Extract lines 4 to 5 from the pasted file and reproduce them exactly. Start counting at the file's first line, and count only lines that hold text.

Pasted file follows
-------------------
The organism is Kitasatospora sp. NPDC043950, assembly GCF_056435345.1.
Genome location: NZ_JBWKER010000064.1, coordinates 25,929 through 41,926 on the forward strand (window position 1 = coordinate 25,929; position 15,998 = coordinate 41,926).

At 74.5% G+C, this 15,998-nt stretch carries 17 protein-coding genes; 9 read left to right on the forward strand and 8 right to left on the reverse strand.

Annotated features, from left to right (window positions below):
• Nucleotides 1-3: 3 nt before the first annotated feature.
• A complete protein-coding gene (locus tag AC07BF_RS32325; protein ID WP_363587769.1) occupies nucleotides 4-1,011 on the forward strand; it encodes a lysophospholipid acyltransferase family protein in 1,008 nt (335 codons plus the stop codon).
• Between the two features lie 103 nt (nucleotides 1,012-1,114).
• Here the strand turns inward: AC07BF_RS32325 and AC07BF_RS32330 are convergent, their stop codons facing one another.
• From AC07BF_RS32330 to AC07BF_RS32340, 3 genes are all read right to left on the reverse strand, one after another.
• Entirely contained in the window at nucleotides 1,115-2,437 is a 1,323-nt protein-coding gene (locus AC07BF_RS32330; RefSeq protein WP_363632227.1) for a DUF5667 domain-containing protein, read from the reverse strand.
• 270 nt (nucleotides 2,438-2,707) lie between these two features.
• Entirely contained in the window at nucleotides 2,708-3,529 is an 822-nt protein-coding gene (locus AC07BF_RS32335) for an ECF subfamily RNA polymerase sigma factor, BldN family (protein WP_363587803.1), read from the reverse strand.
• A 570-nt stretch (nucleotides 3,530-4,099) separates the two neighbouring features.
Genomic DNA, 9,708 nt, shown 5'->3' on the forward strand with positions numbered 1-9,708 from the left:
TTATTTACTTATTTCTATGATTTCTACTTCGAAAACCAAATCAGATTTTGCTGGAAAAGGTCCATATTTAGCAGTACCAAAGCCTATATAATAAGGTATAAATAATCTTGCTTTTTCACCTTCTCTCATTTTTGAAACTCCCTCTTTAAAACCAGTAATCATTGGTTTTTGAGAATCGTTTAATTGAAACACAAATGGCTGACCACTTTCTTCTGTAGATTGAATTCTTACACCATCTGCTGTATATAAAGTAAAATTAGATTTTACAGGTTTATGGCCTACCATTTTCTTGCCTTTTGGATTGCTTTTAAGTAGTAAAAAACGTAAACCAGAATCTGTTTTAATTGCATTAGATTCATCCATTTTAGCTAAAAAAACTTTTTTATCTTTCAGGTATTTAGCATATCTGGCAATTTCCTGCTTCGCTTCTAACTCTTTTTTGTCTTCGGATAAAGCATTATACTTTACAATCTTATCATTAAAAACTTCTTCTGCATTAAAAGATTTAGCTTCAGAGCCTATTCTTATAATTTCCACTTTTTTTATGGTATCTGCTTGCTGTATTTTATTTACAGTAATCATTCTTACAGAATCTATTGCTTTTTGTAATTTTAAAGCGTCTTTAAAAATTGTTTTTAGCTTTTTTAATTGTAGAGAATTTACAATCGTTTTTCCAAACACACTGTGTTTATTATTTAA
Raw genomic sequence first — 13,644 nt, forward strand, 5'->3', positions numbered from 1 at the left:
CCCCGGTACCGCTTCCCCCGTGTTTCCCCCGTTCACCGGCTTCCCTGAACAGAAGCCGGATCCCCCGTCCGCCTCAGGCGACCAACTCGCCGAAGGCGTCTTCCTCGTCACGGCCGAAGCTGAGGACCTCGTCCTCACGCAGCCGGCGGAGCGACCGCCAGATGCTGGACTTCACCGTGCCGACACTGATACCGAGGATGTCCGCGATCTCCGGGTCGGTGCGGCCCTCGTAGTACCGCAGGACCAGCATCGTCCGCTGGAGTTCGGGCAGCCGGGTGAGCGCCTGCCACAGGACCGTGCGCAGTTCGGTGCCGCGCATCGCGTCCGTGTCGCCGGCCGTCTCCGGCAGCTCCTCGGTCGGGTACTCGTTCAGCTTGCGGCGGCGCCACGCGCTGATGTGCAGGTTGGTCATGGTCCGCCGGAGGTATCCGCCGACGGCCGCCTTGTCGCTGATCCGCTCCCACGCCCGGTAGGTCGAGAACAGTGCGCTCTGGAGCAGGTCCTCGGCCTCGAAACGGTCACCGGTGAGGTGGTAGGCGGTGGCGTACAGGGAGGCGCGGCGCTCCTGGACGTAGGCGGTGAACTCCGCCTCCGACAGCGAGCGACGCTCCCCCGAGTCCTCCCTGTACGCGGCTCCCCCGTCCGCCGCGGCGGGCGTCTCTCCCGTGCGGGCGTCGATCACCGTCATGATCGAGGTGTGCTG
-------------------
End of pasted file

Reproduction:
Annotated features, from left to right (window positions below):
• Nucleotides 1-3: 3 nt before the first annotated feature.